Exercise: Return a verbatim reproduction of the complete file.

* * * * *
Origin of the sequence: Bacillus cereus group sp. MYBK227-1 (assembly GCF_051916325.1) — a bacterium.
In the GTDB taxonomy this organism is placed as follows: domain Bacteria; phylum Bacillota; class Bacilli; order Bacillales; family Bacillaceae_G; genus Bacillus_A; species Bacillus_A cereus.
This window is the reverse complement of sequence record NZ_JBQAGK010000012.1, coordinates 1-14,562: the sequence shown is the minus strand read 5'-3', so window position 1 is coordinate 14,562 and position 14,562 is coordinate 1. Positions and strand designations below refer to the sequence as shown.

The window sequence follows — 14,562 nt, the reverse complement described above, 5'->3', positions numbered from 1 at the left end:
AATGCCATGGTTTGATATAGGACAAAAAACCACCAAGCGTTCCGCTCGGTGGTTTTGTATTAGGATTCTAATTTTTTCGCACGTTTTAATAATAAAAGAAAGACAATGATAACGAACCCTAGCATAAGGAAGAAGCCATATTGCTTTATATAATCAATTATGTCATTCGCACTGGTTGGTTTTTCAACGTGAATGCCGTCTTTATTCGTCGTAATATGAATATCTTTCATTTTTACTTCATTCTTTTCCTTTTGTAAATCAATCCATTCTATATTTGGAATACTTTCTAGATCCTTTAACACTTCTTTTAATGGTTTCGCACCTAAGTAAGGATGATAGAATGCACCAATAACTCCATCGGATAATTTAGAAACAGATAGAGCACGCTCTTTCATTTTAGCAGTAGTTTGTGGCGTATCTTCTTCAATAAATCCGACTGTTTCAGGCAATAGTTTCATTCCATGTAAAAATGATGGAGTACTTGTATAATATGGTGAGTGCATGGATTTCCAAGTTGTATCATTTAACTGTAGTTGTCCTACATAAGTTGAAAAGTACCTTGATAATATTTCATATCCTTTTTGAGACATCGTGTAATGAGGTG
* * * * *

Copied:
Origin of the sequence: Bacillus cereus group sp. MYBK227-1 (assembly GCF_051916325.1) — a bacterium.
In the GTDB taxonomy this organism is placed as follows: domain Bacteria; phylum Bacillota; class Bacilli; order Bacillales; family Bacillaceae_G; genus Bacillus_A; species Bacillus_A cereus.
This window is the reverse complement of sequence record NZ_JBQAGK010000012.1, coordinates 1-14,562: the sequence shown is the minus strand read 5'-3', so window position 1 is coordinate 14,562 and position 14,562 is coordinate 1. Positions and strand designations below refer to the sequence as shown.

The window sequence follows — 14,562 nt, the reverse complement described above, 5'->3', positions numbered from 1 at the left end:
AATGCCATGGTTTGATATAGGACAAAAAACCACCAAGCGTTCCGCTCGGTGGTTTTGTATTAGGATTCTAATTTTTTCGCACGTTTTAATAATAAAAGAAAGACAATGATAACGAACCCTAGCATAAGGAAGAAGCCATATTGCTTTATATAATCAATTATGTCATTCGCACTGGTTGGTTTTTCAACGTGAATGCCGTCTTTATTCGTCGTAATATGAATATCTTTCATTTTTACTTCATTCTTTTCCTTTTGTAAATCAATCCATTCTATATTTGGAATACTTTCTAGATCCTTTAACACTTCTTTTAATGGTTTCGCACCTAAGTAAGGATGATAGAATGCACCAATAACTCCATCGGATAATTTAGAAACAGATAGAGCACGCTCTTTCATTTTAGCAGTAGTTTGTGGCGTATCTTCTTCAATAAATCCGACTGTTTCAGGCAATAGTTTCATTCCATGTAAAAATGATGGAGTACTTGTATAATATGGTGAGTGCATGGATTTCCAAGTTGTATCATTTAACTGTAGTTGTCCTACATAAGTTGAAAAGTACCTTGATAATATTTCATATCCTTTTTGAGACATCGTGTAATGAGGTG